It was tricky packing up for six months. The essentials were relatively easy – the van was pretty sorted as we’d been away in it several weekends – but the non-essentials, the ‘nice to have’ extras…that was tricky. Do we need an extra blanket? Should I bring 8 towels or just 4? These questions filled my last couple of weeks in the UK as I umm’d and aahh’d about what we should bring and the pile to be squeezed into the van grew ever bigger.

The hardest choices were for the children. I didn’t want to be overrun with ‘favourite’ soft toys that take an inordinately large amount of room and that would, inevitably, sit neglected in the van. Equally, I didn’t want to not bring enough toys…obviously I didn’t want to deprive my special poppets of anything that their hearts desired. More importantly, I wanted to keep my own sanity and not be driven to murder by the relentless chant of “We’re bored” because I had failed to pack an appropriate variety of play things.

The restriction of space worked in my favour in that the children were very understanding about our limited space. They understood that not everything could be brought (this did not stop they trying to sneak as many extras in as possible!). We agreed that

  • 3 small soft toys would be appropriate
  • art supplies (felt tips, colouring pencils, lined notepads)
  • a selection of Sylvanian families toys and dolls furniture (that would fit into a particular sized container)
  • outdoor camping toys which include skipping ropes, bat and ball, boules and a throwing rocket
  • Kindles (for reading, educational games)
  • family card games including UNO, Pictureka, normal cards, The Twits game
  • some other small travel games like Othello and some spinny toys that ran in to each other (hobby’s from the 80s no idea what they’re called!)

We have then had Christmas and the collection has grown to include

  • toys cars. The girls have never shown any interest in toy cars (despite my non-gender attempt at parenting early on) but we’re given two by a restaurant owner and, for a week, they were the only toys they played with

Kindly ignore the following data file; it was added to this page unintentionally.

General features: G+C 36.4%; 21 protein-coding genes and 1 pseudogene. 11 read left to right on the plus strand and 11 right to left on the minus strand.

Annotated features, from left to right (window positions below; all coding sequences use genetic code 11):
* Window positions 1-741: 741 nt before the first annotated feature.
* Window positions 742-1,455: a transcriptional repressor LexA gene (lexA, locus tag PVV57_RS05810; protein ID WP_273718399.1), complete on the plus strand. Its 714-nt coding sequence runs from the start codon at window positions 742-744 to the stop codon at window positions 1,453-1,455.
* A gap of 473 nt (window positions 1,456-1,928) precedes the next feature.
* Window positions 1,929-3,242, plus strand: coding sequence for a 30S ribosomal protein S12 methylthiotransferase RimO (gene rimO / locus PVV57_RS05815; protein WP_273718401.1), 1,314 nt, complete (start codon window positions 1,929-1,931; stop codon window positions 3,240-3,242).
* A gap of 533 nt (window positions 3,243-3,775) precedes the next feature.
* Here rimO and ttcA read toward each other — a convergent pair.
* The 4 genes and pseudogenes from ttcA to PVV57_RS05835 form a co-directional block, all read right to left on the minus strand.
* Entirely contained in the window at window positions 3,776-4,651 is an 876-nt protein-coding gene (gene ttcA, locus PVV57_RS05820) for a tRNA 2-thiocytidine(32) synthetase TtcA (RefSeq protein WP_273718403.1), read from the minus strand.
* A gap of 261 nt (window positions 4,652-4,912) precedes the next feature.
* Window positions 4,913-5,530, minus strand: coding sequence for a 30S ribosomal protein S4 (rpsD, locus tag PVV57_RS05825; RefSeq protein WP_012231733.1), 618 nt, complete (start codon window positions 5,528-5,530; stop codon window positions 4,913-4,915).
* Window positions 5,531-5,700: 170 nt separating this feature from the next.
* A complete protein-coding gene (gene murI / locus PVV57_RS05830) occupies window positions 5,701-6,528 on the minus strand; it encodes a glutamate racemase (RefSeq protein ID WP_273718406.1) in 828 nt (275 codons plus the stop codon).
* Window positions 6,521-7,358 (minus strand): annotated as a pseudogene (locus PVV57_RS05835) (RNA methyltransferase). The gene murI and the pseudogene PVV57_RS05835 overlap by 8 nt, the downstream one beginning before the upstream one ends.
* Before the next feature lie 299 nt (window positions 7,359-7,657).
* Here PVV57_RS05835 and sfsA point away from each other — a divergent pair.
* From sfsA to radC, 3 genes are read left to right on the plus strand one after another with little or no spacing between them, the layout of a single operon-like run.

• paints and brushes
  • a pretty dishcloth used as a blanket for soft toy doll
  • vintage trolls
  • travel monopoly

The biggest success? The kindles, without a doubt. They use them to read, access the web for learning based activities (we use our mobile data to create personal hotspots), they have some learning apps and, of course, non-educational apps.

We have undertaken other activities; we (I) made a collapsible doll’s house out of cardboard cereal boxes. The girls spent hours and hours playing with it and decorating it. The sylvanians families toys we brought were ideal for this sort of imaginary play.

If you want to give it a go – the full instructions are here.

Cardboard is definitely our friend, as is my very imaginative nine year old (her craft ideas see us through!). We’ve made shield and swords. The best part is that when they’ve finished playing with it, it can recycled!

They’ve also enjoyed making paper doll chains (well, I make them and they decorate them).

Their play oscillates. One toy will be their favourite for a week or so then it will sit on their shelf and a new toy will become favourite. Skipping ropes were very popular and the girls had club membership and a schedule and everything! But they haven’t played with them for the last month. They have dolls which came everywhere with us for the first month or so – I thought this may be a security crutch as we were so far away from familiar things but they haven’t made an appearance recently.

I don’t want to paint a false picture of our lives – the girls spend a lot of time on their kindles (I’d love to say they only play educational games but that’s not true…unless looking after a finicky computerised egg is educational?). We live in a world of technology and technical advances but we try to balance this is our lives with some real hands on imaginative play (more of this in a later post as I’ve just listened to a very interesting TED talk).

In summary, I think we brought the correct amount and variety of toy. The craft supplies have allowed us to be more imaginative when other resources as limited. If it were me, I would have left at least two soft toys at home!